Sexual selection does not provide an adequate theory of sex differences in aggression

Alice H Eagly*, Wendy Wood

*Corresponding author for this work

Research output: Contribution to journalComment/debate

7 Scopus citations

Abstract

Our social role/biosocial theory provides a more adequate account of aggression sex differences than does Archer's sexual selection theory. In our theory, these sex differences arise flexibly from sociocultural and ecological forces in interaction with humans' biology, as defined by female and male physical attributes and reproductive activities. Our comments elaborate our theory's explanations for the varied phenomena that Archer presents.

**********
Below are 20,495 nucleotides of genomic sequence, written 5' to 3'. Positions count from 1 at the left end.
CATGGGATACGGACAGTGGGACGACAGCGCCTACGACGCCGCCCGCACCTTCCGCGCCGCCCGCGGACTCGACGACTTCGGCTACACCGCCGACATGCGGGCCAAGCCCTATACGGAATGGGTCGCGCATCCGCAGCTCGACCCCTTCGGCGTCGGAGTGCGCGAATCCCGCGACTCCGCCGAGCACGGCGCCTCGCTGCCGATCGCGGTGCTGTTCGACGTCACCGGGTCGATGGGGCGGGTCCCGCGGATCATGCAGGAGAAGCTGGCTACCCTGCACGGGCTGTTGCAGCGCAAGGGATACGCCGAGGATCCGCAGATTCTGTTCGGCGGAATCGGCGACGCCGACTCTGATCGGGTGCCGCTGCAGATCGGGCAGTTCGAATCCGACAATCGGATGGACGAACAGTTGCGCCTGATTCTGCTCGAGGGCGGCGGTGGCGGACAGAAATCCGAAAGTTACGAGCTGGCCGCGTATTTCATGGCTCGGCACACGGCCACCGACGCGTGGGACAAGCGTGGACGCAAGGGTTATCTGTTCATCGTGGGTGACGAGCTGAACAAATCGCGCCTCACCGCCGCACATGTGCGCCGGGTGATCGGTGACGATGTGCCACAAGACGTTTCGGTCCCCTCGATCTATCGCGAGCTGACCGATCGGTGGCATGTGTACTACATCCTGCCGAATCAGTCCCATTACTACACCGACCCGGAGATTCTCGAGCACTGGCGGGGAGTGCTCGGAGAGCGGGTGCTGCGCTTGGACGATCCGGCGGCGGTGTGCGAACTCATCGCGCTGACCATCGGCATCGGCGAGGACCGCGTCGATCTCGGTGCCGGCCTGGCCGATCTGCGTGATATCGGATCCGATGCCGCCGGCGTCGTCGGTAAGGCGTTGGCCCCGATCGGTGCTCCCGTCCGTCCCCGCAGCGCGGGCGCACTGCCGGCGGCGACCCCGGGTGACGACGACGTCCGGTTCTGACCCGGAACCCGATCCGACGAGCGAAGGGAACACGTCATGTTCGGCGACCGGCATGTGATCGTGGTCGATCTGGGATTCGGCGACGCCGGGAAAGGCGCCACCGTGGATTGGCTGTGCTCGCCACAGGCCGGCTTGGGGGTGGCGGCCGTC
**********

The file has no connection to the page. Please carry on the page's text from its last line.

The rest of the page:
Original languageEnglish (US)
Pages (from-to)276-277
Number of pages2
JournalBehavioral and Brain Sciences
Volume32
Issue number3-4
DOIs
StatePublished - Aug 21 2009

ASJC Scopus subject areas

  • Neuropsychology and Physiological Psychology
  • Physiology
  • Behavioral Neuroscience

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